Judge Ramos -- who presided over the trial in which Blazer testified last spring where defendants Christian Dawkins and Merl Code were convicted in connection with paying bribes to college coaches -- also used Thursday's hearing to make some general comments about the public's perception of the criminal cases.
"A lot has been written and said about whether it is appropriate to pay college players," Ramos said. Even though there is a movement toward allowing for college athletes to get paid, he said, there were rules in place at the time that "had to be followed" and the defendants' actions also violated federal law.
"To be sure, they were not the worst of crimes," Ramos said, noting they did not involve drugs or violence, and stating that the sentences other defendants received were relatively short; the longest was a sentence Ramos imposed on Dawkins in October 2019 of one year and one day in prison for his conviction in the bribery trial earlier that spring.
Ramos said he believed that Blazer had essentially learned his lesson and would not reoffend, and did not need to be incarcerated. Ramos called Blazer an "unusual cooperator," a point referenced by Blazer's attorney and federal prosecutors who noted that Blazer turned investigators on to the bribery issues in college athletics even before he was charged with his investment crimes.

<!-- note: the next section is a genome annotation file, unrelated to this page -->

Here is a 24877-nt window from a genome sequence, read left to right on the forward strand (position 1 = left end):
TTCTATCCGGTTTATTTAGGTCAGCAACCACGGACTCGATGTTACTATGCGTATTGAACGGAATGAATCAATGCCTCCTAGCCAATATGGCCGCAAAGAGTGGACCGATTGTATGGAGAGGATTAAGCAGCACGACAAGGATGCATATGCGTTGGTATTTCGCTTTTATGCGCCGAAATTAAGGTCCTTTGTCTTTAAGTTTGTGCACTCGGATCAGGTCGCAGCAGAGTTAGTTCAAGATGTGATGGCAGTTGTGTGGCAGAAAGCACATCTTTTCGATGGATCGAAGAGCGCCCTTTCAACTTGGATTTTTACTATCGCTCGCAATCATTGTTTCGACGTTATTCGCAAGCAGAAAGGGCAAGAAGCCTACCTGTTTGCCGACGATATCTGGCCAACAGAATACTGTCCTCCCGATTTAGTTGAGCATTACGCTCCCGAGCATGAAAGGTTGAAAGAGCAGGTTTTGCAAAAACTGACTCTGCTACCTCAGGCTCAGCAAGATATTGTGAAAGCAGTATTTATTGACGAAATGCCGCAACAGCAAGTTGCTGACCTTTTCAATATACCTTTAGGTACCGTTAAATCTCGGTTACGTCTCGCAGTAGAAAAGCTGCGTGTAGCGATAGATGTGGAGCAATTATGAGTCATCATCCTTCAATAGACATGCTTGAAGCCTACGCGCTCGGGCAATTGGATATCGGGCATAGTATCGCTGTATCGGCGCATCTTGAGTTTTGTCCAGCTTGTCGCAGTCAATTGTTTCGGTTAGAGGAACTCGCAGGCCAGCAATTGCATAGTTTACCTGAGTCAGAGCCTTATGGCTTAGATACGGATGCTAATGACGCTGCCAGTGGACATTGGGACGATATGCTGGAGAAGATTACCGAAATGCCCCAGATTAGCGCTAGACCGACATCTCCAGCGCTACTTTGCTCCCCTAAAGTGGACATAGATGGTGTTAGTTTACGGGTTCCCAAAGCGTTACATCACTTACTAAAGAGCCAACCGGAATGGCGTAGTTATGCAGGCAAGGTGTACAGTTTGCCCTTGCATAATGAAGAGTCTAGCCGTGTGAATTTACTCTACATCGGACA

Blazer's involvement with federal investigators began in 2013 when the Securities and Exchange Commission began to look into his financial dealings. In 2016, Blazer agreed with SEC allegations that he defrauded five clients out of a total $2.35 million, mostly funds that he used to invest in making two movies and a country music venture that never really paid off. Some of those clients were professional athletes, as Blazer specialized in representing sports figures.
In the course of that investigation, Blazer also admitted to paying college athletes at multiple universities to secure as clients when they turned pro, which is a violation of NCAA rules. According to court filings, that's how the idea took hold of having Blazer work with the FBI to dig further into what's often referred to as the underbelly of college athletics -- financial advisers, agents, apparel companies and even coaches using money to bribe athletes or their relatives and handlers to steer them to particular schools, firms or brands.